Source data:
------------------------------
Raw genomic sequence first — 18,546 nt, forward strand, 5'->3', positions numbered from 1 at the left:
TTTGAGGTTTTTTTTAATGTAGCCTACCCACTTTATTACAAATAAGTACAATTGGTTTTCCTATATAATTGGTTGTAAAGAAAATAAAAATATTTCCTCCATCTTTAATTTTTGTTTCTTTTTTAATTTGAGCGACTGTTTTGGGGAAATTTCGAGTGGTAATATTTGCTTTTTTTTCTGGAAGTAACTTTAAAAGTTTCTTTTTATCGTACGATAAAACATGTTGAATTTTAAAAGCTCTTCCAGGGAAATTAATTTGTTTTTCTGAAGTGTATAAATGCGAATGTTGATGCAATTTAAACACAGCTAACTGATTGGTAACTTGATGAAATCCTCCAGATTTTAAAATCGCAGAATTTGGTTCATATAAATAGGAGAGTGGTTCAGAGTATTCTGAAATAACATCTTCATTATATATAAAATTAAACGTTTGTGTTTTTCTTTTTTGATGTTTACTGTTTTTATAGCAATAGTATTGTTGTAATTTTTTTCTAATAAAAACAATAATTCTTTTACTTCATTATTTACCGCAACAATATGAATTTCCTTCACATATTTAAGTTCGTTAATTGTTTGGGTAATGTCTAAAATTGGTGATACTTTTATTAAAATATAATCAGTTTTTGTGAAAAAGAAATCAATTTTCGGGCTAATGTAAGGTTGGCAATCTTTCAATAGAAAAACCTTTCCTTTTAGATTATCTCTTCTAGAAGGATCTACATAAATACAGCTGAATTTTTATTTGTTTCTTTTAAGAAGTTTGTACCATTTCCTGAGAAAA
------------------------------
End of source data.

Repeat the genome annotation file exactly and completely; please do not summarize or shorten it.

Raw genomic sequence first — 18,546 nt, forward strand, 5'->3', positions numbered from 1 at the left:
TTTGAGGTTTTTTTTAATGTAGCCTACCCACTTTATTACAAATAAGTACAATTGGTTTTCCTATATAATTGGTTGTAAAGAAAATAAAAATATTTCCTCCATCTTTAATTTTTGTTTCTTTTTTAATTTGAGCGACTGTTTTGGGGAAATTTCGAGTGGTAATATTTGCTTTTTTTTCTGGAAGTAACTTTAAAAGTTTCTTTTTATCGTACGATAAAACATGTTGAATTTTAAAAGCTCTTCCAGGGAAATTAATTTGTTTTTCTGAAGTGTATAAATGCGAATGTTGATGCAATTTAAACACAGCTAACTGATTGGTAACTTGATGAAATCCTCCAGATTTTAAAATCGCAGAATTTGGTTCATATAAATAGGAGAGTGGTTCAGAGTATTCTGAAATAACATCTTCATTATATATAAAATTAAACGTTTGTGTTTTTCTTTTTTGATGTTTACTGTTTTTATAGCAATAGTATTGTTGTAATTTTTTTCTAATAAAAACAATAATTCTTTTACTTCATTATTTACCGCAACAATATGAATTTCCTTCACATATTTAAGTTCGTTAATTGTTTGGGTAATGTCTAAAATTGGTGATACTTTTATTAAAATATAATCAGTTTTTGTGAAAAAGAAATCAATTTTCGGGCTAATGTAAGGTTGGCAATCTTTCAATAGAAAAACCTTTCCTTTTAGATTATCTCTTCTAGAAGGATCTACATAAATACAGCTGAATTTTTATTTGTTTCTTTTAAGAAGTTTGTACCATTTCCTGAGAAAA